Lawrence Yun, chief economist for the NAR, said that a short supply of available homes coupled with rising prices contributed to the drop in sales. While mortgage rates remain near historical lows, higher home prices and short supply are negatively impacting affordability; this puts home buyers who rely on mortgages in competition with cash buyers.
More encouraging news arrived with the Commerce Department’s new home sales report; new home sales reached 481,000 sales on a seasonally-adjusted annual basis in January. Analysts had expected new home sales of 467,000 new homes based on December’s reading of 482,000 new homes sold in December.
Pending Home Sales Highest Since August 2013
The National Association of Realtors® reported that pending home sales rose by 1.70 percent in January as compared to December’s reading of -3.70 percent. Pending sales were up 8.40 percent year-over-year. Job growth, a little more leniency in mortgage credit standards and slower inflation were seen as factors that contributed to higher pending sales. Pending sales represent under sales contracts that have not closed.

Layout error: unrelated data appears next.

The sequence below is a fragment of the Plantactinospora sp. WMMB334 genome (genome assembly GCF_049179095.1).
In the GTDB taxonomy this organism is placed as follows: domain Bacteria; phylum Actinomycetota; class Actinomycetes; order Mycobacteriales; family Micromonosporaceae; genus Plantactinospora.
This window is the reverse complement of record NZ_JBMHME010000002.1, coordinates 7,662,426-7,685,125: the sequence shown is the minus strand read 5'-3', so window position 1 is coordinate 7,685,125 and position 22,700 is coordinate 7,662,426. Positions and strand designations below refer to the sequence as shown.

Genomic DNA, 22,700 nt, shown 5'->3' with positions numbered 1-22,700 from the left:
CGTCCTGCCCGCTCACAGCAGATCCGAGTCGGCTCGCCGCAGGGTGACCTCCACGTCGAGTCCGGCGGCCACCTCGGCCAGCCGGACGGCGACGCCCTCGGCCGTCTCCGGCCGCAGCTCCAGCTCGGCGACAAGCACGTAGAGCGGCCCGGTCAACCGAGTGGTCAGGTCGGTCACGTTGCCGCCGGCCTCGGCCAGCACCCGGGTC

Case-Shiller, FHFA Post Home Price Data
The Case Shiller 20-City Composite reported that home prices rose by 0.10 percent month-to-month and 4.50 percent year-over-year according to its index report for December. San Francisco, California had the highest year-over-year price gain at 9.30 percent, while Chicago, Illinois had the lowest year-over-year home price appreciation rate at 1.30 percent as of December.
FHFA reported that home prices for properties connected with Fannie Mae and Freddie Mac loans rose by 5.40 percent on a year-over-year basis as compared to November’ year-over-year reading of a 5.20 percent increase in home prices.
Mortgage Rates Rise
Freddie Mac reported that average mortgage rates rose across the board last week. The rate for a 30-year fixed rate mortgage rose by four basis points to 3.80 percent; the average rate for a 15-year fixed rate mortgage increased by two basis points to 3.07 percent and the rate for a 5/1 adjustable rate mortgage was also two basis points higher at 2.99 percent. Discount points for all loan types were unchanged at 0.60 percent for fixed rate mortgages and 0.50 percent for 5/1 adjustable rate mortgages.
This week’s scheduled economic news includes consumer spending, construction spending and the Labor Department’s non-farm payroll and national unemployment reports. Weekly jobless claims and Freddie Mac’s PMMS report on mortgage rates will be released as usual on Thursday.